As Hurricane Irma approaches, authorities are encouraging residents to know whether they live in an evacuation zone, so they know when it’s time to leave.

A public health emergency was declared for Florida on Thursday ahead of Hurricane Irma.

As Texas recovers from Hurricane Harvey, Floridians may be wondering how well the state could weather a similar storm.

AAA says Hurricane Harvey, which slammed into the Texas coast and is causing widespread flooding, could cause a 5- to 15-cent surge in gas prices across Florida this week.

A proposal by two senators to replace Obamacare would be particularly bad for Florida, costing the state billions of dollars over the next 10 years, a new study says.

Community health centers that serve poor patients around Florida are worried that new restrictions on state and federal funding could hurt their ability to provide charity care.

Consumers who want to enroll in Obamacare for 2018 will have less help and a shorter time to do it.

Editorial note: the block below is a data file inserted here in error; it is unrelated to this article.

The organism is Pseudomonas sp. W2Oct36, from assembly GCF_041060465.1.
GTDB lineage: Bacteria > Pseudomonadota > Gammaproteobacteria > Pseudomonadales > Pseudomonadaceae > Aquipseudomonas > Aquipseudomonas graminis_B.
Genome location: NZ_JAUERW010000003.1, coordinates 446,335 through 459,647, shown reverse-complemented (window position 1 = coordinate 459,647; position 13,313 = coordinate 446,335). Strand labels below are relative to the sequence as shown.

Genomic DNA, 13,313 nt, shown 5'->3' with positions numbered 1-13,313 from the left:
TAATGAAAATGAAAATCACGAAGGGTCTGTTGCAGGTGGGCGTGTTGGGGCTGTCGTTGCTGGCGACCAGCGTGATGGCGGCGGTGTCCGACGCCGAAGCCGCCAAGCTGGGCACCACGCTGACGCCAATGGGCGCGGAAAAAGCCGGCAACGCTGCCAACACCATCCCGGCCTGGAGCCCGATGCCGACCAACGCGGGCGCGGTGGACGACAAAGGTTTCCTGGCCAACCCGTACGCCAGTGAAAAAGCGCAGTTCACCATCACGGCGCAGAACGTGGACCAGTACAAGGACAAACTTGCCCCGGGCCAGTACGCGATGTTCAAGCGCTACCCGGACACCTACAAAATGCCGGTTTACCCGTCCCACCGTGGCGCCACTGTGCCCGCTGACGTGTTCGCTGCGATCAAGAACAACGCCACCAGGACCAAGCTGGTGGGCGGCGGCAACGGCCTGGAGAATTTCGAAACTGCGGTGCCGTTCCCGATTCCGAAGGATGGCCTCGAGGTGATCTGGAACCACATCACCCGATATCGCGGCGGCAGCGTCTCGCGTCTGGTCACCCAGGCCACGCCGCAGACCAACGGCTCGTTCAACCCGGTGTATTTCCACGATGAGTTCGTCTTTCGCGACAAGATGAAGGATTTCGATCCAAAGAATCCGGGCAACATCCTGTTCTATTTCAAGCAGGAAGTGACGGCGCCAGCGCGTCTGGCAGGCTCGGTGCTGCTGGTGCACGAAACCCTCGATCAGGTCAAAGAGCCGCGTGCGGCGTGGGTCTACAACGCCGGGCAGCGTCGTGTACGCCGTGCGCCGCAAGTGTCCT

Florida hospitals recently learned that an agreement between the state and federal governments will provide them with up to $1.5 billion to cover care for people who can’t pay.

But local governments will have to put up $559 million in matching funds before hospitals can access all of that money.

Michael Smith graduated from a Caribbean medical school in 2014 with a degree and a mountain of debt.

He wants to start paying it off, but first he needs a medical license. The only way to get that is by completing his final years of medical training at a residency program in the United States.